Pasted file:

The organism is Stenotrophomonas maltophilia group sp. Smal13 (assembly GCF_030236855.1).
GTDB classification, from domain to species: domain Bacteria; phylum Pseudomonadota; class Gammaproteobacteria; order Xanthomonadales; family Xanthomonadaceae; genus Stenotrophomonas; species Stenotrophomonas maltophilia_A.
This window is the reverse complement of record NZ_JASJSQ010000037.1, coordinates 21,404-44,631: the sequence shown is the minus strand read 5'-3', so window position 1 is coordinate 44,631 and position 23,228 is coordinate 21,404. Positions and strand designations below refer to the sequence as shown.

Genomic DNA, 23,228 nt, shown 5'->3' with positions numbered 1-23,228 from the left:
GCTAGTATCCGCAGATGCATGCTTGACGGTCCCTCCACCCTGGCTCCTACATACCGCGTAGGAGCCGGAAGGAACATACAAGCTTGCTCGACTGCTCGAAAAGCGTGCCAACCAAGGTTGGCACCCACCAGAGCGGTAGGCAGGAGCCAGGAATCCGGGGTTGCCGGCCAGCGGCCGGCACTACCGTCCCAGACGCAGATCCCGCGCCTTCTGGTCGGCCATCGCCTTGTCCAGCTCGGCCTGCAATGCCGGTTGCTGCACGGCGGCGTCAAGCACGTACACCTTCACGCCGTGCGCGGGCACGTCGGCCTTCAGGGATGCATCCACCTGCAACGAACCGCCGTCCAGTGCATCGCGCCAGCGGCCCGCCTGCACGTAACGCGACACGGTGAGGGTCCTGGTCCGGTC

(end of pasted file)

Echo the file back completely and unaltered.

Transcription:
The organism is Stenotrophomonas maltophilia group sp. Smal13 (assembly GCF_030236855.1).
GTDB classification, from domain to species: domain Bacteria; phylum Pseudomonadota; class Gammaproteobacteria; order Xanthomonadales; family Xanthomonadaceae; genus Stenotrophomonas; species Stenotrophomonas maltophilia_A.
This window is the reverse complement of record NZ_JASJSQ010000037.1, coordinates 21,404-44,631: the sequence shown is the minus strand read 5'-3', so window position 1 is coordinate 44,631 and position 23,228 is coordinate 21,404. Positions and strand designations below refer to the sequence as shown.

Genomic DNA, 23,228 nt, shown 5'->3' with positions numbered 1-23,228 from the left:
GCTAGTATCCGCAGATGCATGCTTGACGGTCCCTCCACCCTGGCTCCTACATACCGCGTAGGAGCCGGAAGGAACATACAAGCTTGCTCGACTGCTCGAAAAGCGTGCCAACCAAGGTTGGCACCCACCAGAGCGGTAGGCAGGAGCCAGGAATCCGGGGTTGCCGGCCAGCGGCCGGCACTACCGTCCCAGACGCAGATCCCGCGCCTTCTGGTCGGCCATCGCCTTGTCCAGCTCGGCCTGCAATGCCGGTTGCTGCACGGCGGCGTCAAGCACGTACACCTTCACGCCGTGCGCGGGCACGTCGGCCTTCAGGGATGCATCCACCTGCAACGAACCGCCGTCCAGTGCATCGCGCCAGCGGCCCGCCTGCACGTAACGCGACACGGTGAGGGTCCTGGTCCGGTC